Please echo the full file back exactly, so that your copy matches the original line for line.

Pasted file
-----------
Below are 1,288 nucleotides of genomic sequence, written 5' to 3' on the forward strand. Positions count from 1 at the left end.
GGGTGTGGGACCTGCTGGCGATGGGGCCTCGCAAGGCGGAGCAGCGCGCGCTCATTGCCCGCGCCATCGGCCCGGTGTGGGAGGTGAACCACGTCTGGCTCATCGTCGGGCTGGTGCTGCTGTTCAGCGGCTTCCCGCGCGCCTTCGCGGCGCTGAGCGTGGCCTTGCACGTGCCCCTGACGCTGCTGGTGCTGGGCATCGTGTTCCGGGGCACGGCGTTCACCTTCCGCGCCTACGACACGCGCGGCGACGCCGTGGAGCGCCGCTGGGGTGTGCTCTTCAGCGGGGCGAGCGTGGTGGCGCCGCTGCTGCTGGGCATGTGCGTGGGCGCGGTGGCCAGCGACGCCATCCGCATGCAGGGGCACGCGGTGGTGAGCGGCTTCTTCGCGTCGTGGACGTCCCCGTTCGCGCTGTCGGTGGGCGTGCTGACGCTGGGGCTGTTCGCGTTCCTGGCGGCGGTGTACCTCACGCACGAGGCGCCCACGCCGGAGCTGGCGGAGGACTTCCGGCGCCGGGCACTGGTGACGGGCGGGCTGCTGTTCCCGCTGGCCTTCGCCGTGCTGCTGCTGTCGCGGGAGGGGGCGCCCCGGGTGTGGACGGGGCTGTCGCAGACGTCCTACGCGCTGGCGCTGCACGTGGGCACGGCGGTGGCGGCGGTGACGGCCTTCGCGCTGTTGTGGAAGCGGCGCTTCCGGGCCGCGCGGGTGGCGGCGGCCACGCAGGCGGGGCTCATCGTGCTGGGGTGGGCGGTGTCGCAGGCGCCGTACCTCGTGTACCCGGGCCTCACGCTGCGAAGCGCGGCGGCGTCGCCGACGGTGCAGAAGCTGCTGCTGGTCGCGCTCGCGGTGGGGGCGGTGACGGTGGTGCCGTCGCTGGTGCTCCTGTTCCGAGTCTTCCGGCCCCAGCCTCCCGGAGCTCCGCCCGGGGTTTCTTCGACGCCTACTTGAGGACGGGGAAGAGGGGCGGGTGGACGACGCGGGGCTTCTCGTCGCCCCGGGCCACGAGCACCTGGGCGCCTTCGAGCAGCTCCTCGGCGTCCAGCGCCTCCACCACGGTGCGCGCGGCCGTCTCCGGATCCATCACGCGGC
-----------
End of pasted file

Below are 1,288 nucleotides of genomic sequence, written 5' to 3' on the forward strand. Positions count from 1 at the left end.
GGGTGTGGGACCTGCTGGCGATGGGGCCTCGCAAGGCGGAGCAGCGCGCGCTCATTGCCCGCGCCATCGGCCCGGTGTGGGAGGTGAACCACGTCTGGCTCATCGTCGGGCTGGTGCTGCTGTTCAGCGGCTTCCCGCGCGCCTTCGCGGCGCTGAGCGTGGCCTTGCACGTGCCCCTGACGCTGCTGGTGCTGGGCATCGTGTTCCGGGGCACGGCGTTCACCTTCCGCGCCTACGACACGCGCGGCGACGCCGTGGAGCGCCGCTGGGGTGTGCTCTTCAGCGGGGCGAGCGTGGTGGCGCCGCTGCTGCTGGGCATGTGCGTGGGCGCGGTGGCCAGCGACGCCATCCGCATGCAGGGGCACGCGGTGGTGAGCGGCTTCTTCGCGTCGTGGACGTCCCCGTTCGCGCTGTCGGTGGGCGTGCTGACGCTGGGGCTGTTCGCGTTCCTGGCGGCGGTGTACCTCACGCACGAGGCGCCCACGCCGGAGCTGGCGGAGGACTTCCGGCGCCGGGCACTGGTGACGGGCGGGCTGCTGTTCCCGCTGGCCTTCGCCGTGCTGCTGCTGTCGCGGGAGGGGGCGCCCCGGGTGTGGACGGGGCTGTCGCAGACGTCCTACGCGCTGGCGCTGCACGTGGGCACGGCGGTGGCGGCGGTGACGGCCTTCGCGCTGTTGTGGAAGCGGCGCTTCCGGGCCGCGCGGGTGGCGGCGGCCACGCAGGCGGGGCTCATCGTGCTGGGGTGGGCGGTGTCGCAGGCGCCGTACCTCGTGTACCCGGGCCTCACGCTGCGAAGCGCGGCGGCGTCGCCGACGGTGCAGAAGCTGCTGCTGGTCGCGCTCGCGGTGGGGGCGGTGACGGTGGTGCCGTCGCTGGTGCTCCTGTTCCGAGTCTTCCGGCCCCAGCCTCCCGGAGCTCCGCCCGGGGTTTCTTCGACGCCTACTTGAGGACGGGGAAGAGGGGCGGGTGGACGACGCGGGGCTTCTCGTCGCCCCGGGCCACGAGCACCTGGGCGCCTTCGAGCAGCTCCTCGGCGTCCAGCGCCTCCACCACGGTGCGCGCGGCCGTCTCCGGATCCATCACGCGGC